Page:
On the D/L – Supernatural
Season 10 Episode 5 – “Fan Fiction”
Happy 200th Supernatural and since this is my 200th post, happy 200th to me as well. Can’t believe I only started doing this in March and I also can’t believe I started watching Supernatural a decade ago. When I started watching this show I was only 17 and was starting my final year of high school which just feels like a lifetime ago.
To get 200 episodes is an impressive accomplishment that isn’t matched by many shows past or present so it is something that is worth celebrating and I’m pleased to say that Supernatural delivers an episode both worthy of the extensive legacy and respectful to the longtime fans.
Supernatural has often been a show that likes to have a lot of fun now and again and at times break the 4th wall. There have been episodes that deal with a series of books that make up their adventures, episodes that make fun of the notion of TV and even one where the characters are brought into the real world where they are thought to be the actors in their own TV show. It’s not every show that can get away with such silliness but somehow it sort of works whenever they try it. It’s strange how this show can do intense drama as well as cartoon level silliness.
In order to celebrate this milestone, the episode takes the form of mysterious goings on around a musical depicting the story of the first 5 seasons of Supernatural, or in universe all the books that were written. I thought that Chuck had never released books chronicling the 5th season, I remember an episode where he discussed it at a convention but Sam and Dean weren’t to allow it. Is there a later update to that I’m forgetting? If anyone can put me right here I will humbly concede.
At any rate the idea of using a high school musical to celebrate such a feat seemed stupid at first but I was really surprised by just how well it worked. Instead of filling the episode with overt cameos from every fan favourite character to adorn the show since the pilot episode we get a nice reminder of most of them through the play. This works better than I could have imagined and gives a flavour of who those characters were and what they were like without any forced appearances distracting the viewer. The young woman playing Bobby was especially notable in a moment that can only be described as “classic Bobby”.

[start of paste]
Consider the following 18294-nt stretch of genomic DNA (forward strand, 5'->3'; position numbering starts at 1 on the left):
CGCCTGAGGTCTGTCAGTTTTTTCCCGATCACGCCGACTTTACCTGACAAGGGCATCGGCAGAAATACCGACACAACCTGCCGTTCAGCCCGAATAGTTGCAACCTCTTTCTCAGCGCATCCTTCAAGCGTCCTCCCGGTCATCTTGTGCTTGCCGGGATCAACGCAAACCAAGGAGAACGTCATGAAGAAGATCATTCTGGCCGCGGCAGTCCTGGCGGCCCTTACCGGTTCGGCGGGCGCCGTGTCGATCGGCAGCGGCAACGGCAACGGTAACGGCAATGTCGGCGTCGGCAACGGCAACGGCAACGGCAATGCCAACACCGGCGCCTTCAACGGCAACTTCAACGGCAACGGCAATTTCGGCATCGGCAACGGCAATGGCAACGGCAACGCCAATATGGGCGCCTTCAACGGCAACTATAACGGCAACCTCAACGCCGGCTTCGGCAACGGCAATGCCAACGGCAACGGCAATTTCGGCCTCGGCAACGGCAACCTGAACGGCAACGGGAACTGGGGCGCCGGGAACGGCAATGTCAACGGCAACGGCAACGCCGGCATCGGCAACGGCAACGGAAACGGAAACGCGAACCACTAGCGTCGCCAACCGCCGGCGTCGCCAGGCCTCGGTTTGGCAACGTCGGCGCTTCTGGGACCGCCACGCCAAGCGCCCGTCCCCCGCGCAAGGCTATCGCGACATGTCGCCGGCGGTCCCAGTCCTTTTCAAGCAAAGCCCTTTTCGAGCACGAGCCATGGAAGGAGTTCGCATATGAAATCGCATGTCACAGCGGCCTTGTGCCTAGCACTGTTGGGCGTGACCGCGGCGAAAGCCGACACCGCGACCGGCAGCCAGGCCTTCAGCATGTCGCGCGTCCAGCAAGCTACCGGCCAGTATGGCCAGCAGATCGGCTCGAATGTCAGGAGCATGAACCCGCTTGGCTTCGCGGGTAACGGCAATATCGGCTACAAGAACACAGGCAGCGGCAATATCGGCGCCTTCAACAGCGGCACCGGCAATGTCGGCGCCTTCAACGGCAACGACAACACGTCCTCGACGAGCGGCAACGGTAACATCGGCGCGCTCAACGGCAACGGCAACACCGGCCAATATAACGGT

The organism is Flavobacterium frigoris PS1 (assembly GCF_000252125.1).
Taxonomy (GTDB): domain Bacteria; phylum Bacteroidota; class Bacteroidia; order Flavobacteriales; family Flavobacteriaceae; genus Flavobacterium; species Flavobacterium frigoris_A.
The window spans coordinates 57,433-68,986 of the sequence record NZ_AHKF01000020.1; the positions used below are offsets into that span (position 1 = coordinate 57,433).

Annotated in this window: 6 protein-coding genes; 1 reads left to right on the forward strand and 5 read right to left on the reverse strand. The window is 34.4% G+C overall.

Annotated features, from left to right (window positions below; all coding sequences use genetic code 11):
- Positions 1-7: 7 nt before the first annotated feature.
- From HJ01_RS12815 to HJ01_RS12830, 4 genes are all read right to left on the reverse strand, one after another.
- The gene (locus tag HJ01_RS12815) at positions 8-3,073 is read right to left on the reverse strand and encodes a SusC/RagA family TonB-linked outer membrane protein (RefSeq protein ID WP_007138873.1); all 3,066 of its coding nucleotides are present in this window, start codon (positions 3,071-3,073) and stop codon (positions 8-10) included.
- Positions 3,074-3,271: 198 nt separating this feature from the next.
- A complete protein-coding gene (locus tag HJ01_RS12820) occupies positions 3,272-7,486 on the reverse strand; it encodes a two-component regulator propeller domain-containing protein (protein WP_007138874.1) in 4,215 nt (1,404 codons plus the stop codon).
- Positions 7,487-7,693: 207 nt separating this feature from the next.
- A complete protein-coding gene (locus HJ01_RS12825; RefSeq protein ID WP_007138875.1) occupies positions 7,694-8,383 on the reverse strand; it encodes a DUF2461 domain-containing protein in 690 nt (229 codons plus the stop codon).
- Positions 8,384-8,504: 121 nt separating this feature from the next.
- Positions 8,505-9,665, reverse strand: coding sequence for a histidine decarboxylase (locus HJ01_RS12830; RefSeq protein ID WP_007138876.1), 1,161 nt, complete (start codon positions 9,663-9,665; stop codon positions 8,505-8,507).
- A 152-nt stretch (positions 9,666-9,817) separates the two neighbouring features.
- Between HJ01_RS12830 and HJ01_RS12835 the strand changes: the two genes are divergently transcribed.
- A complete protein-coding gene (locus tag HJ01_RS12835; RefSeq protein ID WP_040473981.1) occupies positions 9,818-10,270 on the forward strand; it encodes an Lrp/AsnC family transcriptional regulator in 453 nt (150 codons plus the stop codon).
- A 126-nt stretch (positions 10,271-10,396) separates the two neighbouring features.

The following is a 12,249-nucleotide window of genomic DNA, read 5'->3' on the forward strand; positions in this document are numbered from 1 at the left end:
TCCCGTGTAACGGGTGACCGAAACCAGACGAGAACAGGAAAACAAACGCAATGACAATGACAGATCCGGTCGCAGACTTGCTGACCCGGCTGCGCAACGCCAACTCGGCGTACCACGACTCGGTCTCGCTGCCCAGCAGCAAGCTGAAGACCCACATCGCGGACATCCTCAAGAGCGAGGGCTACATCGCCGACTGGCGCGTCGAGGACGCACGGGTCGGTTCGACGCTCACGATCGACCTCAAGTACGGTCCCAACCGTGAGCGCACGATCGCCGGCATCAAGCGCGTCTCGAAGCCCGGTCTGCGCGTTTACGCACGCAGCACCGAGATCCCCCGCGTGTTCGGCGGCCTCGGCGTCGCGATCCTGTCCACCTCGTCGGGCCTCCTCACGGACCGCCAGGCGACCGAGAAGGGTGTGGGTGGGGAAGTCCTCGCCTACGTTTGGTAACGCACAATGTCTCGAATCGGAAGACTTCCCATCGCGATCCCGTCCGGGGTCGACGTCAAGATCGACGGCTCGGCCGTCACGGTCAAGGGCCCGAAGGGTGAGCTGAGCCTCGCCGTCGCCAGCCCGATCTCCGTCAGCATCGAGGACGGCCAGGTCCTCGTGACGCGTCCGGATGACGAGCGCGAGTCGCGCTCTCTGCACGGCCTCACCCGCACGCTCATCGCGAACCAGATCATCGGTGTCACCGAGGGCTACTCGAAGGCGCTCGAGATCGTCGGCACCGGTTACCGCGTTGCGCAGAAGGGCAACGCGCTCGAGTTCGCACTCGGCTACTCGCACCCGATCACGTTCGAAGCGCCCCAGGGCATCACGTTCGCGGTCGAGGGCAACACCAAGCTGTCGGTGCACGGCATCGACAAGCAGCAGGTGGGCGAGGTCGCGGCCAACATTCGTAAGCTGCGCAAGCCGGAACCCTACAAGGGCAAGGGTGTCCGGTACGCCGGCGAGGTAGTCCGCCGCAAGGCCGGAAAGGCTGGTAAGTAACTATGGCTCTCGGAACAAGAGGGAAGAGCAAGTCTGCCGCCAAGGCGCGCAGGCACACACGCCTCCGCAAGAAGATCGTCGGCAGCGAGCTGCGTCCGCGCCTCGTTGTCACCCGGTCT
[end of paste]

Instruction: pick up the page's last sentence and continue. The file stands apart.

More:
The episode was really funny pretty much from start to finish. I liked Dean’s disbelieving looks at what he was seeing and his incredulous defence of what he feels the story should be. He went through a defined character arc in the episode from being dismissive of what he was seeing to supportive and moved. In many ways seeing his life dramatised before him reminds him what is important in his life and serves as a wake up call regarding how important Sam is to him. It does something of a similar job for the audience -or me at any rate- by exploring what makes this show so special to those who like it.
Sam takes a little bit of a back seat here but he was never opposed to the concept of the play to begin with. It fits in really well with the current character arcs going on. Sam is trying to repair the relationship and return things to the way they were where Dean is convinced that things will never be the same again. Dean gets more screen time here because he is the one who needs to be reminded of what is important whereas Sam sits back and lets it happen.
Not that he doesn’t have some great moments. His face when he was told that if he cut his hair he’d make a good Dean was absolutely priceless for instance. We also get to see him go into old school research mode which is a nice throwback to more innocent times.
It wasn’t all fun, games and laughs. Lots of attention was paid to the emotional heart of the show. The basic premise has always been two brothers fighting evil while trying to get along and this episode definitely had the family theme at the core. Most of the exploration of this idea is through the dramatisation of the events but Sam and Dean being the passive observers really reinforces the idea. The fact that they see their lives laid out in front of them and what others find important about their relationship reminds each of them what that means.
In terms of the demonic force, the episode treated it somewhat lightly with a foe that didn’t represent too much of a threat but still caused problems. Calliope was a good villain and had some good dialogue, especially her talking about Supernatural in a self aware way. She was more of a catalyst for the story but it’s good to see that they can still rustle up a memorable foe after all this time.
I would be remiss if I didn’t discuss the musical numbers. Doing a musical episode is something that went untapped until now and I’m glad that the musical aspects didn’t overpower the narrative. I am surprised at how well written and well performed the songs were. I hope they are released for consumption at some point because I want to have those in my ears. The rendition of Carry On My Wayward Son was absolutely the musical highlight. Using that as the closing number featuring all of the characters in the play really summed up how much that song represents all aspects of the show.